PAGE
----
Representative image
Representative image

There is more to PCOS than just irregular periods

The ovaries could produce lot of tiny fluid-filled sacs (follicles) but not consistently release eggs.

CHENNAI: Polycystic Ovary Syndrome (PCOS) is prevalent in females of reproductive age and is a hormonal condition. Women with PCOS may experience irregular or prolonged menstrual cycles or have elevated amounts of androgens or male hormones. The ovaries could produce lot of tiny fluid-filled sacs (follicles) but not consistently release eggs. As said before, male hormones are produced in greater quantities than usual by women with PCOS. Their body skips menstruation cycles as a result of this hormonal imbalance, which also makes it more difficult for them to become pregnant.

Everyone is confused about at which stage they have to consult a doctor, as there is still a lot of ignorance about the condition. This is one of the important parts that have to be taken into consideration. Most often, people put off visiting a doctor about the condition, which ultimately has serious negative consequences on both physical and mental health. Consult a doctor if one has concerns about the menstrual cycles, if one is having trouble getting pregnant, or if one is showing symptoms of an excess of androgens like increasing hirsutism, acne, or male-pattern baldness. Excess insulin may enhance the production of androgen, making ovulation problematic.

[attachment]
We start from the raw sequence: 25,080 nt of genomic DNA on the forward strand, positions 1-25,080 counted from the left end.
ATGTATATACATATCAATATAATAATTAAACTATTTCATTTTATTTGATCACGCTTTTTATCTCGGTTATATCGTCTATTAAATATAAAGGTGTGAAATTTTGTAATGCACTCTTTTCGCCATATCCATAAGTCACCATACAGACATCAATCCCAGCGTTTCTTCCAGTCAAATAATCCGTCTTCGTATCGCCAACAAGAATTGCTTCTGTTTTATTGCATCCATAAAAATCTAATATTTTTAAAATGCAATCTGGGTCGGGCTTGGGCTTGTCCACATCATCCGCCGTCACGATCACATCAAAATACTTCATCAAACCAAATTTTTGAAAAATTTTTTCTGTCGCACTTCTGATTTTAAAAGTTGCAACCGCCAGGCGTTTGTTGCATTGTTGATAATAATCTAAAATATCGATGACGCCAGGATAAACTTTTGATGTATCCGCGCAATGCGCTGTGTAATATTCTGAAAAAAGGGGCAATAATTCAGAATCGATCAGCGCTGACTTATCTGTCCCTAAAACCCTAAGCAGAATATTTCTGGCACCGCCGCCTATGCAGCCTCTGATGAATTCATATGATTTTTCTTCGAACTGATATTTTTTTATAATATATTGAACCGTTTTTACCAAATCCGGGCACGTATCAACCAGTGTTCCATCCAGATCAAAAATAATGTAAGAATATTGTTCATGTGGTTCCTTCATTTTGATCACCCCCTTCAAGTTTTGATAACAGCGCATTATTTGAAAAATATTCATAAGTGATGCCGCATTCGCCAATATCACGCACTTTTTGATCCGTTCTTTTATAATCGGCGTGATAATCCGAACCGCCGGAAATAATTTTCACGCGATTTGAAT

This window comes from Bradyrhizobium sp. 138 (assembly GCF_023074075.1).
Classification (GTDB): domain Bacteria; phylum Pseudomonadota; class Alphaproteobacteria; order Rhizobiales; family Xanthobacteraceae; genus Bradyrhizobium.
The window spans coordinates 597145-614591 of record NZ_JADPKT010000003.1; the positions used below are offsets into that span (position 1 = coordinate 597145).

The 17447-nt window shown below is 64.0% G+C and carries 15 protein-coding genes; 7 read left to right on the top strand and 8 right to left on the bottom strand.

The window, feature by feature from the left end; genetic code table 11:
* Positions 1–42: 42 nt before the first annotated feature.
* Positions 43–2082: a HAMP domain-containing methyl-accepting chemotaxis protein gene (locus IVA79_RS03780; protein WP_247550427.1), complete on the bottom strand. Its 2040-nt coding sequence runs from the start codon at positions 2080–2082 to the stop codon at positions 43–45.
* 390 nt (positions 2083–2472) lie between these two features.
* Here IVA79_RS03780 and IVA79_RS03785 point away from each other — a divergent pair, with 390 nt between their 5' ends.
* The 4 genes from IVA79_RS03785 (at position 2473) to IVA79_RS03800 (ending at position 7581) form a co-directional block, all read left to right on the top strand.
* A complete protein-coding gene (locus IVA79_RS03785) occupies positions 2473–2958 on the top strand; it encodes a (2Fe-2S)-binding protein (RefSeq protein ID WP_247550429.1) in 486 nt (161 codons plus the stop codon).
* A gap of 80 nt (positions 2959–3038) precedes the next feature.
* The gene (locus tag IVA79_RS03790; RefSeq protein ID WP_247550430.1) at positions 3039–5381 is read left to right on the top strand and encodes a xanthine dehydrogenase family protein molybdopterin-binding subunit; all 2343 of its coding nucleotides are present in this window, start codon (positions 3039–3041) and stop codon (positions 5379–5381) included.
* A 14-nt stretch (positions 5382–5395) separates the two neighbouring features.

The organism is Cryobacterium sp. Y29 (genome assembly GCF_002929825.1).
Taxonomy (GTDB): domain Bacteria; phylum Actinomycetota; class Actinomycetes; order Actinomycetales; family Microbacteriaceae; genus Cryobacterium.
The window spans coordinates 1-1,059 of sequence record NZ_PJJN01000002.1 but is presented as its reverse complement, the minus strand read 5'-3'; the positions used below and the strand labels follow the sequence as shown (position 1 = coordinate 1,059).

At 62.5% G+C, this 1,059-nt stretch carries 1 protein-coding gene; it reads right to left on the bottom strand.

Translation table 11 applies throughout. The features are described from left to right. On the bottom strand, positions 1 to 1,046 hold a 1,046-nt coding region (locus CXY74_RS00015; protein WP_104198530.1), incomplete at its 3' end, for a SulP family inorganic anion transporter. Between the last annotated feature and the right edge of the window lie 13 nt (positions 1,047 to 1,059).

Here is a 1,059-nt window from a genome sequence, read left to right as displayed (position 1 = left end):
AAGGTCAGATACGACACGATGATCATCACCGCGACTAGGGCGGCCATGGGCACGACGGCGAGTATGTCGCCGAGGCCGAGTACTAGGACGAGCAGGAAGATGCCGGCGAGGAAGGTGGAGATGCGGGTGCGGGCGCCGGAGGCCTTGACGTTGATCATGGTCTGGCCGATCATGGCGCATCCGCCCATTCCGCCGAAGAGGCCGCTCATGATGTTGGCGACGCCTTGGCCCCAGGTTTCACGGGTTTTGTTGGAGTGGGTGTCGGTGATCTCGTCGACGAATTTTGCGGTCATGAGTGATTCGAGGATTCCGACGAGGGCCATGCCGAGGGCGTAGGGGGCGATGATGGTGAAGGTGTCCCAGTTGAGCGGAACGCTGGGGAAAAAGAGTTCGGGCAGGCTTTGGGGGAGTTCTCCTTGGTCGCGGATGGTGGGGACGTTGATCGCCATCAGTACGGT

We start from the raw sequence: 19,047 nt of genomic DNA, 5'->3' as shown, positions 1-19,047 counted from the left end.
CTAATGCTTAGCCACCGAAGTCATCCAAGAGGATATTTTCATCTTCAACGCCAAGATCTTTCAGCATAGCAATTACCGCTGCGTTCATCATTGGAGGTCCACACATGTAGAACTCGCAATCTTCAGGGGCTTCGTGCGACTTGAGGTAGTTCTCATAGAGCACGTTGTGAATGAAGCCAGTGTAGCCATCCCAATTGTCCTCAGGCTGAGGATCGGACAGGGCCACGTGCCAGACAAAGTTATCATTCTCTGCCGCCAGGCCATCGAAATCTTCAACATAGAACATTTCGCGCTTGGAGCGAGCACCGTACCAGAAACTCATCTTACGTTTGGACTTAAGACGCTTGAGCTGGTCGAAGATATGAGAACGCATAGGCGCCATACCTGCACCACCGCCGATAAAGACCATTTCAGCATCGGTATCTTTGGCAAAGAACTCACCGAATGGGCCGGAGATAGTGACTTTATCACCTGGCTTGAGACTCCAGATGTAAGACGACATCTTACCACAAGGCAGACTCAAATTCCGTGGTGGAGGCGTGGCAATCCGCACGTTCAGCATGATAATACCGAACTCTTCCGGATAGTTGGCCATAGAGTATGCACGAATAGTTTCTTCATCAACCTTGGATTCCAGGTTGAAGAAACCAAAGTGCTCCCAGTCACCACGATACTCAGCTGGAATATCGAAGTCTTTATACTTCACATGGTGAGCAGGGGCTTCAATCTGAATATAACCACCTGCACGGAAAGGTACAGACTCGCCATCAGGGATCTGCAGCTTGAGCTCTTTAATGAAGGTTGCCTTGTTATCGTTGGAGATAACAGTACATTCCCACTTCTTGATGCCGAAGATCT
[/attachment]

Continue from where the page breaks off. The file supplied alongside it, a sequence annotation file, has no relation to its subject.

If there is a family history of PCOS, then one is more likely to acquire it during the menstruating years. Physical manifestations of high amounts of male hormones include hirsutism (excessive body and facial hair), severe acne and male-pattern baldness. Women with PCOS frequently experience depression and anxiety, yet these conditions are ignored and misdiagnosed.

It has also been demonstrated that a woman’s likelihood of experiencing depression or anxiety increases with the length of time it takes for her to acquire a PCOS diagnosis. Coping with PCOS symptoms can be challenging. It is crucial that one’s treatment plan be customised to fit their unique demands.

Dr Dhivyambigai
Rajendran,
Obstetrician &
Gynaecologist,
Apollo Cradle
and Children’s
Hospital
Dr Dhivyambigai Rajendran, Obstetrician & Gynaecologist, Apollo Cradle and Children’s Hospital

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